(*) By Ramón Montañez, Director of Strategy for International Markets, Motorola Solutions
Latin America is the second most disaster-prone region in the world¹ in a context marked by the effects of climate change. Since 2000, the UN recorded that 152 million people have been affected by more than 1,205 natural disasters in the region, including floods, hurricanes, earthquakes, droughts, avalanches, landslides, fires, extreme temperatures and volcanic events.
However, when we look at the global budget allocated to disaster risk reduction, only 10% is invested in preparing for unplanned events or disasters, while Japan, the world leader in disaster risk management, allocates approximately 80% of its budget for this purpose, according to the World Bank. So what is needed in Latin America to develop a more proactive and effective approach to natural disaster response management?
According to the report “Facing Risk”, published by the Development Bank of Latin America² , one of the main recommendations to reduce risks is to make use of technological evolutions. One of the main advances in communication technology has occurred with radiocommunication (voice).
Modern radiocommunication networks and systems remain the backbone of any operation and have evolved to the point that interoperable communications between emergency and public safety agencies flow more easily for risk management thanks to the use of worldwide standards such as P25, TETRA or DMR.
Today, radios offer, in addition to voice and security, data applications with extra features such as alert buttons, automation sensors, messaging, heart rate monitoring, GPS, perimeter controls, post-earthquake structure monitoring, arrival times, to name a few.
The radios can interoperate with other types of devices, allowing the unification of voice and data – such as group calls and location – from various platforms to enable communication between different emergency agencies.
In addition to safe and immediate communication, detailed recognition of a situation is vital. This is exactly what intelligent video security systems enable by means of fixed and mobile cameras. Today, these cameras capture as many relevant details as possible in the images, such as models, color or license plates of vehicles, unusual patterns or behavior of people, etc.
Features such as appearance search and facial recognition are very useful in the search for missing persons in a natural event. And, the predictive and preventive analysis of the software based on artificial intelligence (AI) and machine learning tools for emergency management, allows you to safely predict what is happening or about to happen in advance for immediate intervention, execution of emergency plans, and mobilization of public services.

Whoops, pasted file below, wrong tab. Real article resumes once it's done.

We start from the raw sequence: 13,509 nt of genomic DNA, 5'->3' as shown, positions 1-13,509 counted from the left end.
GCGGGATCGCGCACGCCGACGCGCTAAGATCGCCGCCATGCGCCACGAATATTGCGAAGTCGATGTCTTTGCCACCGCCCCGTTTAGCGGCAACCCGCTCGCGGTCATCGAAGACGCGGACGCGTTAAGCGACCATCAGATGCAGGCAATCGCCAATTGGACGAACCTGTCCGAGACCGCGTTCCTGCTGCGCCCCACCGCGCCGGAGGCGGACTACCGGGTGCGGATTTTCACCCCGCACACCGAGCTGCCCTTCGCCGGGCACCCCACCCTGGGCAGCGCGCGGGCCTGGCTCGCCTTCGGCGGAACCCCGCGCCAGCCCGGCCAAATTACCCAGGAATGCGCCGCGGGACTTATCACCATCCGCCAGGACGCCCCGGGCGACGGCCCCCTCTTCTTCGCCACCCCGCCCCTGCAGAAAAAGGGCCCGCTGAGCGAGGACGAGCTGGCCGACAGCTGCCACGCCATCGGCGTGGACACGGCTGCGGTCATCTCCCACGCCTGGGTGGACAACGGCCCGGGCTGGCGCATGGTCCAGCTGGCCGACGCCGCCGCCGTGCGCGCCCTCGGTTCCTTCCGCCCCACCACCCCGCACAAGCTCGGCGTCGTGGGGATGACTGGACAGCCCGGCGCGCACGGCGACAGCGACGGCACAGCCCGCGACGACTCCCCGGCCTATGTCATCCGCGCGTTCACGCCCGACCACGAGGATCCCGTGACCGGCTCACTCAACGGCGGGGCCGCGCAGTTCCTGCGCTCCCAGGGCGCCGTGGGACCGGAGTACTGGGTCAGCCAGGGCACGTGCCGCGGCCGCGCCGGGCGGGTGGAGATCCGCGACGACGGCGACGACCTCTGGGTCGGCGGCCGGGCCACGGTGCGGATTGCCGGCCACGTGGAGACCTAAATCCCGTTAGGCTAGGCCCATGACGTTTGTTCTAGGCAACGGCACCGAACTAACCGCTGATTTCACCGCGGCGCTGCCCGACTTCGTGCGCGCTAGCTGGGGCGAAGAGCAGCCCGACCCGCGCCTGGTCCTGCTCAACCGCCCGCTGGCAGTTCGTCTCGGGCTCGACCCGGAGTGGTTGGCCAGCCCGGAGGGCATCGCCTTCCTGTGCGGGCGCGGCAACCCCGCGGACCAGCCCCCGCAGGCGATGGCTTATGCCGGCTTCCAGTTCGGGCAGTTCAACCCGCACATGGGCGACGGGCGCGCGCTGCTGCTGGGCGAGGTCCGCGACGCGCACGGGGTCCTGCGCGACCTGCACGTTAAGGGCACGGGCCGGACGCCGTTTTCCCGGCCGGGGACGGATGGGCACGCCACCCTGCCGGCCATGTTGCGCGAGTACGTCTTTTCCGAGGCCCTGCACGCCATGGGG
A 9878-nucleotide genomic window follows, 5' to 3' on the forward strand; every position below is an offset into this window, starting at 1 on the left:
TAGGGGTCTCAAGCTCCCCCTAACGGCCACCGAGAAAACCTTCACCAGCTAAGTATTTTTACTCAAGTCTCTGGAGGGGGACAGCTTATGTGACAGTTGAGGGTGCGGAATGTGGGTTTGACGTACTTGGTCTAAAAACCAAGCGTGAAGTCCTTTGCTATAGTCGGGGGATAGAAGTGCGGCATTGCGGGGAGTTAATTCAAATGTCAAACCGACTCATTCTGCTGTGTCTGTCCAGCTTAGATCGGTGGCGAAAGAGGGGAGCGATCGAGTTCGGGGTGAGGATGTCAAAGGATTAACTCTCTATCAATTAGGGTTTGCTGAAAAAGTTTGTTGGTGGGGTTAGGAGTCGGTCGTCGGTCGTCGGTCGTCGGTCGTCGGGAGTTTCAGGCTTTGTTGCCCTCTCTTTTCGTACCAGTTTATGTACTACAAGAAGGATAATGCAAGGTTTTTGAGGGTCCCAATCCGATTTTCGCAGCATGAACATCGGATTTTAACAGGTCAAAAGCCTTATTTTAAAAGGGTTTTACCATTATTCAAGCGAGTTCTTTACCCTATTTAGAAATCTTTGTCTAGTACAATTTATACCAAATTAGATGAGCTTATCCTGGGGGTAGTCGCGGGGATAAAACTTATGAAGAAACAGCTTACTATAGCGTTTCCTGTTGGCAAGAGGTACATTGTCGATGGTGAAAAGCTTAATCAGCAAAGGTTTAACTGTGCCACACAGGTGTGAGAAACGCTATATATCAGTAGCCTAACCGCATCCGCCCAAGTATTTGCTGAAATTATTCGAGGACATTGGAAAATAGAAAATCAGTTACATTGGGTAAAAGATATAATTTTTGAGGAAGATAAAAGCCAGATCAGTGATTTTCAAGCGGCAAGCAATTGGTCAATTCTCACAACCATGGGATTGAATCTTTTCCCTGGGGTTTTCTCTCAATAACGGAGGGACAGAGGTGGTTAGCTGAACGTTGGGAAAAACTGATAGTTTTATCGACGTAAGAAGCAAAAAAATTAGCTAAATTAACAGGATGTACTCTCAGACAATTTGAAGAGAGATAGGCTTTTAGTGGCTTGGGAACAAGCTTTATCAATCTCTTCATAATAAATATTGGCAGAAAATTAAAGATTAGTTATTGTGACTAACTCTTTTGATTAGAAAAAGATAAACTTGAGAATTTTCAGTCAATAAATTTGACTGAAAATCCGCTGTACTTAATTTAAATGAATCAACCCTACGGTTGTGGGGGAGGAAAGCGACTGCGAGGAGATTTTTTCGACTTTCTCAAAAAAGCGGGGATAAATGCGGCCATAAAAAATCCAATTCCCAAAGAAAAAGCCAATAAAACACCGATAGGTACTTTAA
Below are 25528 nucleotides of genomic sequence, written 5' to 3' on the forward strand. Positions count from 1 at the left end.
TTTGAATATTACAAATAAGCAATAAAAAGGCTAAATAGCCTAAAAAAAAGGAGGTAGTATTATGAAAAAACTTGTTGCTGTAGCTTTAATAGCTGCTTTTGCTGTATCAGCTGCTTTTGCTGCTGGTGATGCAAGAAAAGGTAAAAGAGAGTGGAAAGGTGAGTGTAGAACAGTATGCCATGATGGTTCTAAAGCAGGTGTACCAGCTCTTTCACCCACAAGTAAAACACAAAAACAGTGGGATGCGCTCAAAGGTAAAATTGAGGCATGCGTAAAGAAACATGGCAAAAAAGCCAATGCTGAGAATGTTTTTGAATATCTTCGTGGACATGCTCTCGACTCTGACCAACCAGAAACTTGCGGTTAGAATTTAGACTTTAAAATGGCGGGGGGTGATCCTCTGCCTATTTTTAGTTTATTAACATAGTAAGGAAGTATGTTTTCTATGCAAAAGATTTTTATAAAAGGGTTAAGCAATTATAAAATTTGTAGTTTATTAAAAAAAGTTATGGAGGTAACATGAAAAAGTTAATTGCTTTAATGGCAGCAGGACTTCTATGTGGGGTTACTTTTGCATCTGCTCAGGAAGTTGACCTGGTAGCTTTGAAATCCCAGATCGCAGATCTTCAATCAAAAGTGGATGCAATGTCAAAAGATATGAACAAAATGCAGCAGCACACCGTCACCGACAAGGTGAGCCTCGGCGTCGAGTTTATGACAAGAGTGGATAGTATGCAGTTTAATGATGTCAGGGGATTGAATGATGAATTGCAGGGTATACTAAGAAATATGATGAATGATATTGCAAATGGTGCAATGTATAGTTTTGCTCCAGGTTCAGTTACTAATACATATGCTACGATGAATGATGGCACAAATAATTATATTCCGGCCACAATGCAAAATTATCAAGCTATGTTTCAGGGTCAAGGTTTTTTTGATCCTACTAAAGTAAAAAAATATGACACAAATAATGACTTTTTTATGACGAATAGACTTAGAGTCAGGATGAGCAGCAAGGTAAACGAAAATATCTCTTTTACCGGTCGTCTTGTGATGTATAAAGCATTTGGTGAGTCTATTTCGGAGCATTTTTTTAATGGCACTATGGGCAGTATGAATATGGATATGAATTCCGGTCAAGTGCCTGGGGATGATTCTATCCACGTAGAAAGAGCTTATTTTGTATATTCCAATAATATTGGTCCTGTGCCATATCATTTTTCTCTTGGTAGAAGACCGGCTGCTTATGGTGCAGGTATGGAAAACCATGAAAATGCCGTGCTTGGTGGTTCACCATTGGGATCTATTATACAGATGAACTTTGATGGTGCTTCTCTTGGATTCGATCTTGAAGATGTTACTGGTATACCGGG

In addition to fixed cameras, which are usually installed at strategic points in cities, there are body cameras that first responders can wear on their uniforms, and those installed in emergency vehicles. But what about complex rescue situations in large areas where there is no way to reach the team?
Unmanned aerial vehicles (UAVs), better known as drones, can maintain constant and prolonged flight with secure high-speed data transmission and high-definition video to recognize situations in real time over large areas. Ambulance drones can remotely assist a person in a cardiac arrest with automated external defibrillator equipment.
In addition, they can be managed centrally and even have infrared image capture capabilities and with high definition, without interruptions, as well as laser measurement sensors that maximize time and avoid unnecessary risks and wear and tear to the security agents.
For this, a drone solution offers the different agents involved in disaster response access to video, control cameras, and even flight direction autonomously and under safe parameters to perform the service under “telepresence”. It is also essential to ensure that voice and information from multiple sources can be processed in seconds and to have a comprehensive and detailed understanding of the situation in order to take quick and effective action.
To gain visibility for these technological advances, the Command and Control Center (CCC) has also evolved, acting as the brains of the operation. With it is possible to unify emergency calls in an automated dispatch console.
Through software, it selects, prioritizes and analyzes in seconds large amounts of information, such as meteorological readings, satellite images, predictive alert system measurements, sensors, social networks, topography, video transmission via drones and cameras, etc.
Most of the time, the arrival of a major natural event is unavoidable. Therefore, it is necessary to prepare and rely on the innovations of technology, so that when the inevitable happens, the damage is as small as possible.
 UN Office for Humanitarian Affairs report, 2020.
 “Facing Risk,” Development Bank of Latin America (CAF) and The New School’s Latin America Observatory, 2019.
*** Translated by the DEFCONPress FYI Team ***